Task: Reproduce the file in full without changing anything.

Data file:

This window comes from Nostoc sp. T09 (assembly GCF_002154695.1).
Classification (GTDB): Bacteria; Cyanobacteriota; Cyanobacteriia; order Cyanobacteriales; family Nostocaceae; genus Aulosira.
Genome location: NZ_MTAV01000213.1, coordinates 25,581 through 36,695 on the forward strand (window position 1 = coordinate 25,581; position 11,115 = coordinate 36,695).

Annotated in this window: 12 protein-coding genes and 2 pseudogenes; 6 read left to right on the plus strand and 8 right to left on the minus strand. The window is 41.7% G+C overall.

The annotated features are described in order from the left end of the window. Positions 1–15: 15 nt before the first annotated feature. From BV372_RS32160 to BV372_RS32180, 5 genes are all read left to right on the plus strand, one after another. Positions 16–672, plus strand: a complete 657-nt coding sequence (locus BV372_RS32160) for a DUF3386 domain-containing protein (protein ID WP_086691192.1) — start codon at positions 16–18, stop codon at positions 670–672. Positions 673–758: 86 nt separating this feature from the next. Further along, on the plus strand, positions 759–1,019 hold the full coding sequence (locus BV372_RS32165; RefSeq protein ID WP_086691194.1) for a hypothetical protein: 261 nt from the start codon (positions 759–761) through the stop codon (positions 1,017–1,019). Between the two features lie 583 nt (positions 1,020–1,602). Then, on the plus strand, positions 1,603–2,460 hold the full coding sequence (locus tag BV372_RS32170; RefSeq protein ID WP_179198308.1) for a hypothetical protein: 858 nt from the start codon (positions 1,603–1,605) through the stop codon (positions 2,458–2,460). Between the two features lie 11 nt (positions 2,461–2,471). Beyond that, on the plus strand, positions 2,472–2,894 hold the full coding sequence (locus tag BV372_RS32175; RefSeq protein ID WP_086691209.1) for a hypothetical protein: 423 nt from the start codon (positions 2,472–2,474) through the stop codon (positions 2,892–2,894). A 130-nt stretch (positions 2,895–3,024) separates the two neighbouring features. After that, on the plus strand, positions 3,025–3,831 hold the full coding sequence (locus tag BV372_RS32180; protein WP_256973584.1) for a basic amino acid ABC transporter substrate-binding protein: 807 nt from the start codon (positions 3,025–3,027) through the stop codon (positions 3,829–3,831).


This window comes from Nostoc sp. T09 (assembly GCF_002154695.1).
Classification (GTDB): Bacteria; Cyanobacteriota; Cyanobacteriia; order Cyanobacteriales; family Nostocaceae; genus Aulosira.
Genome location: NZ_MTAV01000213.1, coordinates 25,581 through 36,695 on the forward strand (window position 1 = coordinate 25,581; position 11,115 = coordinate 36,695).

Annotated in this window: 12 protein-coding genes and 2 pseudogenes; 6 read left to right on the plus strand and 8 right to left on the minus strand. The window is 41.7% G+C overall.

The annotated features are described in order from the left end of the window. Positions 1–15: 15 nt before the first annotated feature. From BV372_RS32160 to BV372_RS32180, 5 genes are all read left to right on the plus strand, one after another. Positions 16–672, plus strand: a complete 657-nt coding sequence (locus BV372_RS32160) for a DUF3386 domain-containing protein (protein ID WP_086691192.1) — start codon at positions 16–18, stop codon at positions 670–672. Positions 673–758: 86 nt separating this feature from the next. Further along, on the plus strand, positions 759–1,019 hold the full coding sequence (locus BV372_RS32165; RefSeq protein ID WP_086691194.1) for a hypothetical protein: 261 nt from the start codon (positions 759–761) through the stop codon (positions 1,017–1,019). Between the two features lie 583 nt (positions 1,020–1,602). Then, on the plus strand, positions 1,603–2,460 hold the full coding sequence (locus tag BV372_RS32170; RefSeq protein ID WP_179198308.1) for a hypothetical protein: 858 nt from the start codon (positions 1,603–1,605) through the stop codon (positions 2,458–2,460). Between the two features lie 11 nt (positions 2,461–2,471). Beyond that, on the plus strand, positions 2,472–2,894 hold the full coding sequence (locus tag BV372_RS32175; RefSeq protein ID WP_086691209.1) for a hypothetical protein: 423 nt from the start codon (positions 2,472–2,474) through the stop codon (positions 2,892–2,894). A 130-nt stretch (positions 2,895–3,024) separates the two neighbouring features. After that, on the plus strand, positions 3,025–3,831 hold the full coding sequence (locus tag BV372_RS32180; protein WP_256973584.1) for a basic amino acid ABC transporter substrate-binding protein: 807 nt from the start codon (positions 3,025–3,027) through the stop codon (positions 3,829–3,831).